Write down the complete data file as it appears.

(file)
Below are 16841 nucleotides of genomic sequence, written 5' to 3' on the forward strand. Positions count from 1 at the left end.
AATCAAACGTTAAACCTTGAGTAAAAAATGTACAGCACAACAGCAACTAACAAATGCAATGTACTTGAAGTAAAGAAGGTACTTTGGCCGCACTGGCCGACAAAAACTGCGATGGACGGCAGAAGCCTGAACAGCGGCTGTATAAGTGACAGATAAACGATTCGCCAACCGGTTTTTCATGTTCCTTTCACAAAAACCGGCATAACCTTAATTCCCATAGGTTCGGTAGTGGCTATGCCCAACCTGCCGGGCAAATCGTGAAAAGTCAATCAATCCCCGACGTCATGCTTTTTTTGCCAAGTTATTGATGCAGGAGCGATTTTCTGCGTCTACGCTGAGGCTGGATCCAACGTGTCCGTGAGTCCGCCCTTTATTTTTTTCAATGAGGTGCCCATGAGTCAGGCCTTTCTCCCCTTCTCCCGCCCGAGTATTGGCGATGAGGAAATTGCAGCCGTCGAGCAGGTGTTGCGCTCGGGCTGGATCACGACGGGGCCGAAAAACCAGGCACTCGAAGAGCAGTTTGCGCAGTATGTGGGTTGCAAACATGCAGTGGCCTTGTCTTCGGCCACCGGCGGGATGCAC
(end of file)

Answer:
Below are 16841 nucleotides of genomic sequence, written 5' to 3' on the forward strand. Positions count from 1 at the left end.
AATCAAACGTTAAACCTTGAGTAAAAAATGTACAGCACAACAGCAACTAACAAATGCAATGTACTTGAAGTAAAGAAGGTACTTTGGCCGCACTGGCCGACAAAAACTGCGATGGACGGCAGAAGCCTGAACAGCGGCTGTATAAGTGACAGATAAACGATTCGCCAACCGGTTTTTCATGTTCCTTTCACAAAAACCGGCATAACCTTAATTCCCATAGGTTCGGTAGTGGCTATGCCCAACCTGCCGGGCAAATCGTGAAAAGTCAATCAATCCCCGACGTCATGCTTTTTTTGCCAAGTTATTGATGCAGGAGCGATTTTCTGCGTCTACGCTGAGGCTGGATCCAACGTGTCCGTGAGTCCGCCCTTTATTTTTTTCAATGAGGTGCCCATGAGTCAGGCCTTTCTCCCCTTCTCCCGCCCGAGTATTGGCGATGAGGAAATTGCAGCCGTCGAGCAGGTGTTGCGCTCGGGCTGGATCACGACGGGGCCGAAAAACCAGGCACTCGAAGAGCAGTTTGCGCAGTATGTGGGTTGCAAACATGCAGTGGCCTTGTCTTCGGCCACCGGCGGGATGCAC